CCP Virus Border Closures Separate Families At Christmas

CCP Virus Border Closures Separate Families At Christmas
Australian Federal Police Officers patrol Sydney Airport on July 30, 2017. (Brook Mitchell/Getty Images)

Australians are waiting to see if the NSW government’s strategy to “go hard, go early” on a coronavirus outbreak in Sydney’s northern beaches area pays off.

Residents of NSW now face restrictions entering every other state and territory after the cluster centred on Avalon reached at least 68 community-based infections.

People planning to travel to NSW to visit friends and family for Christmas have had their plans dashed.

Health authorities say the next 48 hours will be critical after the NSW government locked down the northern beaches until midnight on Wednesday and resurrected a small set of restrictions for Greater Sydney to contain the spread.

Former federal health department secretary and chair of the global Coalition of Epidemic Preparedness Jane Halton says NSW made the right choice to “go hard, go early, go household”.

But it could get worse before it gets better.

“If they discover it leaked into other places I have no doubt they will apply further restrictions and that is what they should do,” Ms Halton told Nine’s Today program on Monday.

“This is why they are asking people to be cautious to not go out, to limit the number of people and gatherings.”

NSW reported 30 infections in the 24 hours to 8pm on Saturday night.

The virus count prompted Western Australia to reimpose a hard border with NSW on Saturday.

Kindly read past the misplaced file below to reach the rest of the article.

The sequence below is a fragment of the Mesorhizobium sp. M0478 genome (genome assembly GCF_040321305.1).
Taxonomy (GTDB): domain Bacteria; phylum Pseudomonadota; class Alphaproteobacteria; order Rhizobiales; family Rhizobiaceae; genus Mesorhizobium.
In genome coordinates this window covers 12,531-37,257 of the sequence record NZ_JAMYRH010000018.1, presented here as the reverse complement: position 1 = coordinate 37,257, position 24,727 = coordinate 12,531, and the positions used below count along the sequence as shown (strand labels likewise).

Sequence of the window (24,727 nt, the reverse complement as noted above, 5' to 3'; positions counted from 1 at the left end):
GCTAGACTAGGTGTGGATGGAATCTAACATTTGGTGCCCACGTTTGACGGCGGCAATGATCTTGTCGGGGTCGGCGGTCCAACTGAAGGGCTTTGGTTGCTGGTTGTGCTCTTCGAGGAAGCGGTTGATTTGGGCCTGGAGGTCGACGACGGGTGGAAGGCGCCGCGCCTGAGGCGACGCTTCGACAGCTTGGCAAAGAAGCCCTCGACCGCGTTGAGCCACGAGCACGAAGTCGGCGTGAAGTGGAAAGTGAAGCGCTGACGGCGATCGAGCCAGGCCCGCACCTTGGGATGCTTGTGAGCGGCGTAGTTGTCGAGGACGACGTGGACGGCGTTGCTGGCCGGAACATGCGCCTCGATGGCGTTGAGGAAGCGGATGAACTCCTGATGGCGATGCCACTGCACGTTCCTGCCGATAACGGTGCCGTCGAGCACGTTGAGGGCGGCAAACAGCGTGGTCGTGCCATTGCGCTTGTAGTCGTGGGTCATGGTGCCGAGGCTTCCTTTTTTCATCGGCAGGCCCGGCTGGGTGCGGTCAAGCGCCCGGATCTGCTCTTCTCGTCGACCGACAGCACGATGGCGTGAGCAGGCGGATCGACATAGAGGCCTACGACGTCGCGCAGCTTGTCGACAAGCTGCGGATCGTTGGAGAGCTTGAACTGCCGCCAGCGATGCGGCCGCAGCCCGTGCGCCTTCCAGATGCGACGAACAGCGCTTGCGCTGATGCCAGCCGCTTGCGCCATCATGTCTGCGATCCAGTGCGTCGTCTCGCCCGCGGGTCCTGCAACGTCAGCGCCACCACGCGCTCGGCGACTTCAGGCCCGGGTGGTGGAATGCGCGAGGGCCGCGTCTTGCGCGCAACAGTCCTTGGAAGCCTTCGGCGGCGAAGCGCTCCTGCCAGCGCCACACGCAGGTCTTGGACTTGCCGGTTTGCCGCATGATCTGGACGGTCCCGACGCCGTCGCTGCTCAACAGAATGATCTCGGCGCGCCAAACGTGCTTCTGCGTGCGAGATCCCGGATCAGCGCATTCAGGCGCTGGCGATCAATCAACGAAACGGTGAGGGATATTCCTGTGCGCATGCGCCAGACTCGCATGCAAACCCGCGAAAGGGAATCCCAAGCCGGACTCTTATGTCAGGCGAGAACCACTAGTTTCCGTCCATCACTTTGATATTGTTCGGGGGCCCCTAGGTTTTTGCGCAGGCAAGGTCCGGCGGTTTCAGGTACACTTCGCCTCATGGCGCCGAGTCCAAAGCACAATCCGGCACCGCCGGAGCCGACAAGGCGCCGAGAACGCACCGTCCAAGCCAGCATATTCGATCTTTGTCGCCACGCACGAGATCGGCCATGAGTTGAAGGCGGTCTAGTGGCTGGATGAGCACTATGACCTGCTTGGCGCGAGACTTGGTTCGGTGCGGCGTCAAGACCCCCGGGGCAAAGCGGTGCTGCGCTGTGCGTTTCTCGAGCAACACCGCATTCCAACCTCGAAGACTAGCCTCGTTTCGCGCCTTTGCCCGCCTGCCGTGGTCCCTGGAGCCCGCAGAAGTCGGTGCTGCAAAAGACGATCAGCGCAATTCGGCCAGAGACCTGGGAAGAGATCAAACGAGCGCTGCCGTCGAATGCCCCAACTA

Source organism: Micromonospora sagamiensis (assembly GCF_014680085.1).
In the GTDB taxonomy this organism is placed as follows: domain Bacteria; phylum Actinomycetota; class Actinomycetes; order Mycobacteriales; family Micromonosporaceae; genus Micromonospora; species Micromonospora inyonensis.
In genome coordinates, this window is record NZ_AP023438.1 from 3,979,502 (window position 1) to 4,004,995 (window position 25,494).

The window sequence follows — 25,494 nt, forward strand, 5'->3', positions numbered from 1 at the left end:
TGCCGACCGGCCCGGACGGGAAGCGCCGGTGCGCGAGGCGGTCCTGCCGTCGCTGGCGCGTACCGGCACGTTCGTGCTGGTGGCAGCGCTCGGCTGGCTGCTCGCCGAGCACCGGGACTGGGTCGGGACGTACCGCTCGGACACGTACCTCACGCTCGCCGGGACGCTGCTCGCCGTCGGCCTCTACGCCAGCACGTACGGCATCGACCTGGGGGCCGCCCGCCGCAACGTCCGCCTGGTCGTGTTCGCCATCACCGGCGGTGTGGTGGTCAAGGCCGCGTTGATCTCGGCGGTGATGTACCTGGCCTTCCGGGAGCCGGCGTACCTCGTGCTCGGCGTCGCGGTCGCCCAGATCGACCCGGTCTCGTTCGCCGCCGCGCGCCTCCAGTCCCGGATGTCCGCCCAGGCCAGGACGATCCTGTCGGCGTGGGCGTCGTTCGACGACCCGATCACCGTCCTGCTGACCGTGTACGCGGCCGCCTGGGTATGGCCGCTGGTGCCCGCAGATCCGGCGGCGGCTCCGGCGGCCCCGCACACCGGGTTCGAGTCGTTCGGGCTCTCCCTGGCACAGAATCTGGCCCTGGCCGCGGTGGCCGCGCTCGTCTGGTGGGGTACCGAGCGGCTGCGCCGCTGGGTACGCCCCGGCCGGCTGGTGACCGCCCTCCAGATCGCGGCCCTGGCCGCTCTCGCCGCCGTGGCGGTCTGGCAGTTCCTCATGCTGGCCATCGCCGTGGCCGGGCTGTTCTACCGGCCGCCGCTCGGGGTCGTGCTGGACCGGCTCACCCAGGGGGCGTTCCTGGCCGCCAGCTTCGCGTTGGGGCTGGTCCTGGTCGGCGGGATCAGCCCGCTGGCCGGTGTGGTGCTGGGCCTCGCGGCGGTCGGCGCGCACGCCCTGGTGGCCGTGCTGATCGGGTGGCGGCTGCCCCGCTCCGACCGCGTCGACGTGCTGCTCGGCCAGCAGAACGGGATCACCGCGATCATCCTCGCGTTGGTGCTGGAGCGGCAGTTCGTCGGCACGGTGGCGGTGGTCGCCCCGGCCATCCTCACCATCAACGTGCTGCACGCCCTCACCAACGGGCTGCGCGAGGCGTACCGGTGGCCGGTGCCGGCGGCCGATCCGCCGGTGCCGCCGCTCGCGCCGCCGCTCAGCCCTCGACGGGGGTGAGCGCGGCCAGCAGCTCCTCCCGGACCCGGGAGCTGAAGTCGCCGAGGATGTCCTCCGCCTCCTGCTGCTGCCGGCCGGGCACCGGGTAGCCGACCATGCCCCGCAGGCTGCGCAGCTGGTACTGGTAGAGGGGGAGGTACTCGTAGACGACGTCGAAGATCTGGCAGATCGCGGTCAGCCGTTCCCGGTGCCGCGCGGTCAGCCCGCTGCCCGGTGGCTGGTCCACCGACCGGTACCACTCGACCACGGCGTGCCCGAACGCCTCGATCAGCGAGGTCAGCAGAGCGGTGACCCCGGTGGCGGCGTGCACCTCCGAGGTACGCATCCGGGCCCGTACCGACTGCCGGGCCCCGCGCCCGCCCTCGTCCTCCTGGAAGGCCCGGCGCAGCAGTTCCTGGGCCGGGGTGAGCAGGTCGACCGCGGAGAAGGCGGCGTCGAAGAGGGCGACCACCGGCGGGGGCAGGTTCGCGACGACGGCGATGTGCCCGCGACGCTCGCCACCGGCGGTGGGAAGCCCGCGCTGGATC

People travelling from greater Sydney and the Central Coast will not be able to enter other states from Monday.

If they do, they will have to undergo 14 days of hotel quarantine in most states, or quarantine at home in South Australia and the ACT.

Only those from Greater Sydney will have to quarantine for two weeks on arrival in Tasmania.

Greater Sydney stretches from the Hawkesbury, Hornsby and the northern beaches regions in the north, to the Blue Mountains in the west, and the Wollondilly, Campbelltown and Sutherland regions in the south.

Travellers from the Wollongong local government area also cannot enter South Australia, while the Northern Territory, ACT, and Queensland have barred the entire Illawarra/Shoalhaven region.

There is a 24-hour grace period for Queensland and Victorian residents returning home, with authorities allowing them to quarantine inside their own houses.

Acting National Chief Medical Officer Paul Kelly on Sunday defended the way states and territories responded in restricting interstate travel.

“It’s unfortunate that this is happening but we need to put safety and health concerns at the forefront,” he said.

“Those on the northern beaches of Sydney, my heart goes out to you. This is a tricky time in the lead-up to Christmas but please stay the course.”

Prime Minister Scott Morrison said the situation would be “incredibly upsetting and frustrating” for those who planned to travel interstate.

“At the same time, these precautions are going to be necessary to avoid something worse. So we’re just going to have to push through ... 2020 isn’t done with us yet,” Mr Morrison told Triple M Radio on Monday.

“Signs are looking a little better, but let’s see what the next few days bring.”

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